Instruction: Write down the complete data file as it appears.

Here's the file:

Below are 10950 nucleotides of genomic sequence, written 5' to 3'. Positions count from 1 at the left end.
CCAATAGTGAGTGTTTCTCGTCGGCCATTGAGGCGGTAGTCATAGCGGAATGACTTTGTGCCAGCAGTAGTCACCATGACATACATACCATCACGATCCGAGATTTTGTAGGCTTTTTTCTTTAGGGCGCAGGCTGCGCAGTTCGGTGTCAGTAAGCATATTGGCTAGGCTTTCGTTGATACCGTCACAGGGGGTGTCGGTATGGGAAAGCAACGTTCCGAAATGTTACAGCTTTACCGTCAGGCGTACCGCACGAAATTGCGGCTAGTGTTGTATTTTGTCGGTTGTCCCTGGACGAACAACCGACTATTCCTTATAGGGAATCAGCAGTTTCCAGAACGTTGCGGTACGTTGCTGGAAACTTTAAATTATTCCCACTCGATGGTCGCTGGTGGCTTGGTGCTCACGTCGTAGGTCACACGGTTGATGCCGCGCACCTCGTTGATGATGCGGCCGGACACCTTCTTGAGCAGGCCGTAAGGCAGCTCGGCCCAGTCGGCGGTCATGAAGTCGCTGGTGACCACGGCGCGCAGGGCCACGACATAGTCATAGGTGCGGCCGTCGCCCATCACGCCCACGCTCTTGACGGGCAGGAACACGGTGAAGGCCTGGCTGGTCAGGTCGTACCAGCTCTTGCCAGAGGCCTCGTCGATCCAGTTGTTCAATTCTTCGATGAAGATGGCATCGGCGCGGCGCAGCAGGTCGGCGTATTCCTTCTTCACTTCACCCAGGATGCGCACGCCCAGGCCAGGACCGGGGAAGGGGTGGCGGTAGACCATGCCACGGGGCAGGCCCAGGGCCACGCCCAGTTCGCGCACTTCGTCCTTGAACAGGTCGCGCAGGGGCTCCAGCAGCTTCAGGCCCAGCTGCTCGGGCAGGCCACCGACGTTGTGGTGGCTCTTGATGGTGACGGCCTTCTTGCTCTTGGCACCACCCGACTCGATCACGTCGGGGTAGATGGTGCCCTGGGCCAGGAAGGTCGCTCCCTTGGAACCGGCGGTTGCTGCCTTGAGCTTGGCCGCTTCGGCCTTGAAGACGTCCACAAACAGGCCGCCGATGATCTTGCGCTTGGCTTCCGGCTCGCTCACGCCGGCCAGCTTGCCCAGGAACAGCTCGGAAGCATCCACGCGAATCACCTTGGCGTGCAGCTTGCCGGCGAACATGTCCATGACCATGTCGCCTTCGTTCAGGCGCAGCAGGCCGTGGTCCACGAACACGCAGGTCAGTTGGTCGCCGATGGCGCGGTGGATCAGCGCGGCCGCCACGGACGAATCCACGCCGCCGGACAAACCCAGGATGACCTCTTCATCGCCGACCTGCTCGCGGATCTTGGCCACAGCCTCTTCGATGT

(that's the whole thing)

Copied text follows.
Below are 10950 nucleotides of genomic sequence, written 5' to 3'. Positions count from 1 at the left end.
CCAATAGTGAGTGTTTCTCGTCGGCCATTGAGGCGGTAGTCATAGCGGAATGACTTTGTGCCAGCAGTAGTCACCATGACATACATACCATCACGATCCGAGATTTTGTAGGCTTTTTTCTTTAGGGCGCAGGCTGCGCAGTTCGGTGTCAGTAAGCATATTGGCTAGGCTTTCGTTGATACCGTCACAGGGGGTGTCGGTATGGGAAAGCAACGTTCCGAAATGTTACAGCTTTACCGTCAGGCGTACCGCACGAAATTGCGGCTAGTGTTGTATTTTGTCGGTTGTCCCTGGACGAACAACCGACTATTCCTTATAGGGAATCAGCAGTTTCCAGAACGTTGCGGTACGTTGCTGGAAACTTTAAATTATTCCCACTCGATGGTCGCTGGTGGCTTGGTGCTCACGTCGTAGGTCACACGGTTGATGCCGCGCACCTCGTTGATGATGCGGCCGGACACCTTCTTGAGCAGGCCGTAAGGCAGCTCGGCCCAGTCGGCGGTCATGAAGTCGCTGGTGACCACGGCGCGCAGGGCCACGACATAGTCATAGGTGCGGCCGTCGCCCATCACGCCCACGCTCTTGACGGGCAGGAACACGGTGAAGGCCTGGCTGGTCAGGTCGTACCAGCTCTTGCCAGAGGCCTCGTCGATCCAGTTGTTCAATTCTTCGATGAAGATGGCATCGGCGCGGCGCAGCAGGTCGGCGTATTCCTTCTTCACTTCACCCAGGATGCGCACGCCCAGGCCAGGACCGGGGAAGGGGTGGCGGTAGACCATGCCACGGGGCAGGCCCAGGGCCACGCCCAGTTCGCGCACTTCGTCCTTGAACAGGTCGCGCAGGGGCTCCAGCAGCTTCAGGCCCAGCTGCTCGGGCAGGCCACCGACGTTGTGGTGGCTCTTGATGGTGACGGCCTTCTTGCTCTTGGCACCACCCGACTCGATCACGTCGGGGTAGATGGTGCCCTGGGCCAGGAAGGTCGCTCCCTTGGAACCGGCGGTTGCTGCCTTGAGCTTGGCCGCTTCGGCCTTGAAGACGTCCACAAACAGGCCGCCGATGATCTTGCGCTTGGCTTCCGGCTCGCTCACGCCGGCCAGCTTGCCCAGGAACAGCTCGGAAGCATCCACGCGAATCACCTTGGCGTGCAGCTTGCCGGCGAACATGTCCATGACCATGTCGCCTTCGTTCAGGCGCAGCAGGCCGTGGTCCACGAACACGCAGGTCAGTTGGTCGCCGATGGCGCGGTGGATCAGCGCGGCCGCCACGGACGAATCCACGCCGCCGGACAAACCCAGGATGACCTCTTCATCGCCGACCTGCTCGCGGATCTTGGCCACAGCCTCTTCGATGT